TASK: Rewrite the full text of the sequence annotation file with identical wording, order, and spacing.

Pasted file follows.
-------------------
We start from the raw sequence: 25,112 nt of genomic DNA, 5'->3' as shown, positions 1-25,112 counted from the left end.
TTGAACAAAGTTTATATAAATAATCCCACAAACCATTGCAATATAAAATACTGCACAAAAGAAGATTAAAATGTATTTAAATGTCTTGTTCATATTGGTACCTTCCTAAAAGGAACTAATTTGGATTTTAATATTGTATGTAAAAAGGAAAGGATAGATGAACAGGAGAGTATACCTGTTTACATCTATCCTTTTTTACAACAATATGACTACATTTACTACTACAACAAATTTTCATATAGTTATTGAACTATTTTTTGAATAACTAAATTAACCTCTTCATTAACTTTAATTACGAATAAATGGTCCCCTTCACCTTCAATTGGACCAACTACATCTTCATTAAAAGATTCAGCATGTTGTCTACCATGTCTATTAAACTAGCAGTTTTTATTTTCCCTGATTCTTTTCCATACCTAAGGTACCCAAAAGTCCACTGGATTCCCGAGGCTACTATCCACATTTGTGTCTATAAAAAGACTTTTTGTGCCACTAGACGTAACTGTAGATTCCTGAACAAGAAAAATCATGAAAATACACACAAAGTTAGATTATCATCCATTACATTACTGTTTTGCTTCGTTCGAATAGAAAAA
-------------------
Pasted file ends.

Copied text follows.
We start from the raw sequence: 25,112 nt of genomic DNA, 5'->3' as shown, positions 1-25,112 counted from the left end.
TTGAACAAAGTTTATATAAATAATCCCACAAACCATTGCAATATAAAATACTGCACAAAAGAAGATTAAAATGTATTTAAATGTCTTGTTCATATTGGTACCTTCCTAAAAGGAACTAATTTGGATTTTAATATTGTATGTAAAAAGGAAAGGATAGATGAACAGGAGAGTATACCTGTTTACATCTATCCTTTTTTACAACAATATGACTACATTTACTACTACAACAAATTTTCATATAGTTATTGAACTATTTTTTGAATAACTAAATTAACCTCTTCATTAACTTTAATTACGAATAAATGGTCCCCTTCACCTTCAATTGGACCAACTACATCTTCATTAAAAGATTCAGCATGTTGTCTACCATGTCTATTAAACTAGCAGTTTTTATTTTCCCTGATTCTTTTCCATACCTAAGGTACCCAAAAGTCCACTGGATTCCCGAGGCTACTATCCACATTTGTGTCTATAAAAAGACTTTTTGTGCCACTAGACGTAACTGTAGATTCCTGAACAAGAAAAATCATGAAAATACACACAAAGTTAGATTATCATCCATTACATTACTGTTTTGCTTCGTTCGAATAGAAAAA